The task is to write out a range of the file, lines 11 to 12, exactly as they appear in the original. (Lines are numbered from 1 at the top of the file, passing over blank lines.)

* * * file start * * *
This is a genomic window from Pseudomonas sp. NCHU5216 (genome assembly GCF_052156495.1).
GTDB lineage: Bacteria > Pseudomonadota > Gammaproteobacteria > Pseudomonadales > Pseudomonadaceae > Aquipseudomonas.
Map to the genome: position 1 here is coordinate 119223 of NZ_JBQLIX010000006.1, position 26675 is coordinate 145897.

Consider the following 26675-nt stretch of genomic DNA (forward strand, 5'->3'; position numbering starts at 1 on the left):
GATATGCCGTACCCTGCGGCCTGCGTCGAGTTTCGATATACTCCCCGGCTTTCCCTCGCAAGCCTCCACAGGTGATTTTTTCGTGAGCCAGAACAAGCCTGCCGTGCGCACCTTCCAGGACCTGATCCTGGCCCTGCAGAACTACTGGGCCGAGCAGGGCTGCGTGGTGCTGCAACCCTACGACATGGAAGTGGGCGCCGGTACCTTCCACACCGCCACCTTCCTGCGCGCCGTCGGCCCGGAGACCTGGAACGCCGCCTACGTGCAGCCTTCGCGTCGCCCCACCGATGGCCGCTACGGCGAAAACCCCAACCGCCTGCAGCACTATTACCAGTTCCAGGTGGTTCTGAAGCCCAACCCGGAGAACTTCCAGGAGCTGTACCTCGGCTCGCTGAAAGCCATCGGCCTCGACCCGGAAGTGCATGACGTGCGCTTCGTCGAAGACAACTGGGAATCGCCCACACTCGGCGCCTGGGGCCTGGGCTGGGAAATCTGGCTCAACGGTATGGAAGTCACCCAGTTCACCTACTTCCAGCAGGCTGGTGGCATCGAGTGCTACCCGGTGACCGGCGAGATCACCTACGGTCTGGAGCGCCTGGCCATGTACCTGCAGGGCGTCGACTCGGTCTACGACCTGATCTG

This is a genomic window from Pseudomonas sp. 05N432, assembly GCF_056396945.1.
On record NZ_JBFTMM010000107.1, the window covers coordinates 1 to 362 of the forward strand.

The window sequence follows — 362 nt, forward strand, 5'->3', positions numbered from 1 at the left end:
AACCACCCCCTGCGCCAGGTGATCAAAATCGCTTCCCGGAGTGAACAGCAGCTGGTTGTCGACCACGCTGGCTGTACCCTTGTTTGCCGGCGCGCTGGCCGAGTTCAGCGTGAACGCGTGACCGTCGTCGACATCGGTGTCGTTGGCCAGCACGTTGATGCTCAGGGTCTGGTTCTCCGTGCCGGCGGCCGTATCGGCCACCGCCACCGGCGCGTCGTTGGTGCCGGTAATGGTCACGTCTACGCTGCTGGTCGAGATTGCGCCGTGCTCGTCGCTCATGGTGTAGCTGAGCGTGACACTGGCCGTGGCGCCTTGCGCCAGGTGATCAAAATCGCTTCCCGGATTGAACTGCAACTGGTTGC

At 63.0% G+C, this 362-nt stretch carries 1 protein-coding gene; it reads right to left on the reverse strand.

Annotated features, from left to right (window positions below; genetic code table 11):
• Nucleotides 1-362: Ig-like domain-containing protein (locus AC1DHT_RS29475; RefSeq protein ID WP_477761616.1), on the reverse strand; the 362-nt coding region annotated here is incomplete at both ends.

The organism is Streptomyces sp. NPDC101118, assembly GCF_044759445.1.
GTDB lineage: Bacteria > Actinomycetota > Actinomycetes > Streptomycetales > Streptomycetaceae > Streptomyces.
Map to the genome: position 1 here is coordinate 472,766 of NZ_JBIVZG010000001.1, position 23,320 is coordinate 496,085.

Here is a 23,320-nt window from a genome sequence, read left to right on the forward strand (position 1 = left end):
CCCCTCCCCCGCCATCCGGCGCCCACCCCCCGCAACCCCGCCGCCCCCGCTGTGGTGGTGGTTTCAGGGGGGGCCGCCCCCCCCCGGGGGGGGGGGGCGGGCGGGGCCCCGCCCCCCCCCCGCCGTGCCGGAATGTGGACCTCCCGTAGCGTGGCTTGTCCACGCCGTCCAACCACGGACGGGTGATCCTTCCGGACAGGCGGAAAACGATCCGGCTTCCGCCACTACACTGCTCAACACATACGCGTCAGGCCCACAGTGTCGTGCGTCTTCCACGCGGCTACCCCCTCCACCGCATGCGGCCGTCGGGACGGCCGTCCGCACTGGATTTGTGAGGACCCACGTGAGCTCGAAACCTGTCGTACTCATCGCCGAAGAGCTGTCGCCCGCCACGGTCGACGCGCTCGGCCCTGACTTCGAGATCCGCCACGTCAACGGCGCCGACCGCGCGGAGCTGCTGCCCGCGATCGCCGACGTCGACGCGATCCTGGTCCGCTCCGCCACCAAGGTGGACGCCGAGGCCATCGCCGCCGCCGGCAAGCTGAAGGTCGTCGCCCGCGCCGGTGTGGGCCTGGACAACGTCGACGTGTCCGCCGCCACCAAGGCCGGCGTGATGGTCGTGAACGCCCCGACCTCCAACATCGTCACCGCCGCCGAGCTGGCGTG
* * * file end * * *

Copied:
Annotated features, from left to right (window positions below; genetic code table 11):
• Nucleotides 1-362: Ig-like domain-containing protein (locus AC1DHT_RS29475; RefSeq protein ID WP_477761616.1), on the reverse strand; the 362-nt coding region annotated here is incomplete at both ends.